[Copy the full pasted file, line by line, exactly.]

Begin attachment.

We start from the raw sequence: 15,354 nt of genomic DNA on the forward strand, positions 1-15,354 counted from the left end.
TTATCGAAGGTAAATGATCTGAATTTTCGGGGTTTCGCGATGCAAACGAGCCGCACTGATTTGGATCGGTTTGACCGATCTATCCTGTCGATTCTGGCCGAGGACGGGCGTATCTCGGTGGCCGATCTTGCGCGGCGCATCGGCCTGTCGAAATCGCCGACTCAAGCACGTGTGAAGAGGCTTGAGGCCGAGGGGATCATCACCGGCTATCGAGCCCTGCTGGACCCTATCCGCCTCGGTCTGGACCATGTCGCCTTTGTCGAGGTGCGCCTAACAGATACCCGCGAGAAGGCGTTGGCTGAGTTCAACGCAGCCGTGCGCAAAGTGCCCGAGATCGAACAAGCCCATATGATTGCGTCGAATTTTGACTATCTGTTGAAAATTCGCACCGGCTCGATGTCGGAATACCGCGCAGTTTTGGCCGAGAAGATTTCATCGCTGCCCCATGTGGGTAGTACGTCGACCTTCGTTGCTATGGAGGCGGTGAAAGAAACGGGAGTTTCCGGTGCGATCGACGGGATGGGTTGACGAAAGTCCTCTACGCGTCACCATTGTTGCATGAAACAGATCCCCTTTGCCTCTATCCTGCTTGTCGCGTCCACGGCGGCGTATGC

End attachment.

We start from the raw sequence: 15,354 nt of genomic DNA on the forward strand, positions 1-15,354 counted from the left end.
TTATCGAAGGTAAATGATCTGAATTTTCGGGGTTTCGCGATGCAAACGAGCCGCACTGATTTGGATCGGTTTGACCGATCTATCCTGTCGATTCTGGCCGAGGACGGGCGTATCTCGGTGGCCGATCTTGCGCGGCGCATCGGCCTGTCGAAATCGCCGACTCAAGCACGTGTGAAGAGGCTTGAGGCCGAGGGGATCATCACCGGCTATCGAGCCCTGCTGGACCCTATCCGCCTCGGTCTGGACCATGTCGCCTTTGTCGAGGTGCGCCTAACAGATACCCGCGAGAAGGCGTTGGCTGAGTTCAACGCAGCCGTGCGCAAAGTGCCCGAGATCGAACAAGCCCATATGATTGCGTCGAATTTTGACTATCTGTTGAAAATTCGCACCGGCTCGATGTCGGAATACCGCGCAGTTTTGGCCGAGAAGATTTCATCGCTGCCCCATGTGGGTAGTACGTCGACCTTCGTTGCTATGGAGGCGGTGAAAGAAACGGGAGTTTCCGGTGCGATCGACGGGATGGGTTGACGAAAGTCCTCTACGCGTCACCATTGTTGCATGAAACAGATCCCCTTTGCCTCTATCCTGCTTGTCGCGTCCACGGCGGCGTATGC